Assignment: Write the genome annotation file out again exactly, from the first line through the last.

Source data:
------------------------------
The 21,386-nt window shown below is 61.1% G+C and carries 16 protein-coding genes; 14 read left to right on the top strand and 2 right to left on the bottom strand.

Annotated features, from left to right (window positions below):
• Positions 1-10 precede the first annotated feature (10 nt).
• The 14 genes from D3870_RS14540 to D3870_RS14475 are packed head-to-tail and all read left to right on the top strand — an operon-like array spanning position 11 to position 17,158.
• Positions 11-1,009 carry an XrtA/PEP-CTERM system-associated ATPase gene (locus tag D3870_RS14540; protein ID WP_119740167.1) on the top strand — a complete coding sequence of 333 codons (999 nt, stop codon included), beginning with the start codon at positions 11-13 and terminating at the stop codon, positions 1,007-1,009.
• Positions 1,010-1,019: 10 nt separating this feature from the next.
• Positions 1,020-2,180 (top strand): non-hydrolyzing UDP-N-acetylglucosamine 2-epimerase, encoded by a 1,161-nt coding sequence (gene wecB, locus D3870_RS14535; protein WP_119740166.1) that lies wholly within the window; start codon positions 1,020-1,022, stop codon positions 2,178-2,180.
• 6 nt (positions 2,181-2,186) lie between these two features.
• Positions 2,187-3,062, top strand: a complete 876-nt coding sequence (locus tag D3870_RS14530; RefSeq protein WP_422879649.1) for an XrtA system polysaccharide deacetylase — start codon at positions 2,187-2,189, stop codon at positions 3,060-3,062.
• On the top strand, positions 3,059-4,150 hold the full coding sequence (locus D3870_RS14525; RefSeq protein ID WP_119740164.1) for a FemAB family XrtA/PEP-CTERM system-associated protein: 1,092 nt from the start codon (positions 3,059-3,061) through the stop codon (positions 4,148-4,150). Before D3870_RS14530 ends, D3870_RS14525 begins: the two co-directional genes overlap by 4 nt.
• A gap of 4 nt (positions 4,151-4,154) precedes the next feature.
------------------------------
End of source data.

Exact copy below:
The 21,386-nt window shown below is 61.1% G+C and carries 16 protein-coding genes; 14 read left to right on the top strand and 2 right to left on the bottom strand.

Annotated features, from left to right (window positions below):
• Positions 1-10 precede the first annotated feature (10 nt).
• The 14 genes from D3870_RS14540 to D3870_RS14475 are packed head-to-tail and all read left to right on the top strand — an operon-like array spanning position 11 to position 17,158.
• Positions 11-1,009 carry an XrtA/PEP-CTERM system-associated ATPase gene (locus tag D3870_RS14540; protein ID WP_119740167.1) on the top strand — a complete coding sequence of 333 codons (999 nt, stop codon included), beginning with the start codon at positions 11-13 and terminating at the stop codon, positions 1,007-1,009.
• Positions 1,010-1,019: 10 nt separating this feature from the next.
• Positions 1,020-2,180 (top strand): non-hydrolyzing UDP-N-acetylglucosamine 2-epimerase, encoded by a 1,161-nt coding sequence (gene wecB, locus D3870_RS14535; protein WP_119740166.1) that lies wholly within the window; start codon positions 1,020-1,022, stop codon positions 2,178-2,180.
• 6 nt (positions 2,181-2,186) lie between these two features.
• Positions 2,187-3,062, top strand: a complete 876-nt coding sequence (locus tag D3870_RS14530; RefSeq protein WP_422879649.1) for an XrtA system polysaccharide deacetylase — start codon at positions 2,187-2,189, stop codon at positions 3,060-3,062.
• On the top strand, positions 3,059-4,150 hold the full coding sequence (locus D3870_RS14525; RefSeq protein ID WP_119740164.1) for a FemAB family XrtA/PEP-CTERM system-associated protein: 1,092 nt from the start codon (positions 3,059-3,061) through the stop codon (positions 4,148-4,150). Before D3870_RS14530 ends, D3870_RS14525 begins: the two co-directional genes overlap by 4 nt.
• A gap of 4 nt (positions 4,151-4,154) precedes the next feature.